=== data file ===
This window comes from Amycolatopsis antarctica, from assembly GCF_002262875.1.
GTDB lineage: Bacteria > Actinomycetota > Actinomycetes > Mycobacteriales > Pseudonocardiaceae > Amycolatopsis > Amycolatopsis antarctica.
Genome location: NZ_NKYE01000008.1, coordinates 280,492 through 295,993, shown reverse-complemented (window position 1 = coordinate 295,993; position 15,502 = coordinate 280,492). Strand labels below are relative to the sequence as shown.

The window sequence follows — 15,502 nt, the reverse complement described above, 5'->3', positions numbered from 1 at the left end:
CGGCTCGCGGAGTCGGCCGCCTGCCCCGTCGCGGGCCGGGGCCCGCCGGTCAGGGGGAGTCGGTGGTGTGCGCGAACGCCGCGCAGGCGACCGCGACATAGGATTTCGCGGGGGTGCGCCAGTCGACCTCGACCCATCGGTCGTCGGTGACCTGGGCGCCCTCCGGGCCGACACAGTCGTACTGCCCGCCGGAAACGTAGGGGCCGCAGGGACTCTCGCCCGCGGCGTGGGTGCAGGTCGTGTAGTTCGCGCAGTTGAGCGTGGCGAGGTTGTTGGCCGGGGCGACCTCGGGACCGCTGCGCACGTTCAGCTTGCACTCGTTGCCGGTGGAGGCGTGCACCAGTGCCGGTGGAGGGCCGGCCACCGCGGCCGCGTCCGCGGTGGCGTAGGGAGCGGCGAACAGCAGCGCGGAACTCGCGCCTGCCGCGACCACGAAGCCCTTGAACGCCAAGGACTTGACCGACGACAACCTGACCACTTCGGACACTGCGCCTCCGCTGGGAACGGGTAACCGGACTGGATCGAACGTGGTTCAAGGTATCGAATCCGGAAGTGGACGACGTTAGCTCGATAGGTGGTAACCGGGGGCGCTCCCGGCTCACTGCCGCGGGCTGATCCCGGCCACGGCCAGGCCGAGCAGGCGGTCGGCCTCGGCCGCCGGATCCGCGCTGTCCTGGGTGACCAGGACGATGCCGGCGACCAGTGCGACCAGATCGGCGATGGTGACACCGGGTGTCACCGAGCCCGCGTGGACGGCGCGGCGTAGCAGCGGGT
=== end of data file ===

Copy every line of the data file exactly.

This window comes from Amycolatopsis antarctica, from assembly GCF_002262875.1.
GTDB lineage: Bacteria > Actinomycetota > Actinomycetes > Mycobacteriales > Pseudonocardiaceae > Amycolatopsis > Amycolatopsis antarctica.
Genome location: NZ_NKYE01000008.1, coordinates 280,492 through 295,993, shown reverse-complemented (window position 1 = coordinate 295,993; position 15,502 = coordinate 280,492). Strand labels below are relative to the sequence as shown.

The window sequence follows — 15,502 nt, the reverse complement described above, 5'->3', positions numbered from 1 at the left end:
CGGCTCGCGGAGTCGGCCGCCTGCCCCGTCGCGGGCCGGGGCCCGCCGGTCAGGGGGAGTCGGTGGTGTGCGCGAACGCCGCGCAGGCGACCGCGACATAGGATTTCGCGGGGGTGCGCCAGTCGACCTCGACCCATCGGTCGTCGGTGACCTGGGCGCCCTCCGGGCCGACACAGTCGTACTGCCCGCCGGAAACGTAGGGGCCGCAGGGACTCTCGCCCGCGGCGTGGGTGCAGGTCGTGTAGTTCGCGCAGTTGAGCGTGGCGAGGTTGTTGGCCGGGGCGACCTCGGGACCGCTGCGCACGTTCAGCTTGCACTCGTTGCCGGTGGAGGCGTGCACCAGTGCCGGTGGAGGGCCGGCCACCGCGGCCGCGTCCGCGGTGGCGTAGGGAGCGGCGAACAGCAGCGCGGAACTCGCGCCTGCCGCGACCACGAAGCCCTTGAACGCCAAGGACTTGACCGACGACAACCTGACCACTTCGGACACTGCGCCTCCGCTGGGAACGGGTAACCGGACTGGATCGAACGTGGTTCAAGGTATCGAATCCGGAAGTGGACGACGTTAGCTCGATAGGTGGTAACCGGGGGCGCTCCCGGCTCACTGCCGCGGGCTGATCCCGGCCACGGCCAGGCCGAGCAGGCGGTCGGCCTCGGCCGCCGGATCCGCGCTGTCCTGGGTGACCAGGACGATGCCGGCGACCAGTGCGACCAGATCGGCGATGGTGACACCGGGTGTCACCGAGCCCGCGTGGACGGCGCGGCGTAGCAGCGGGT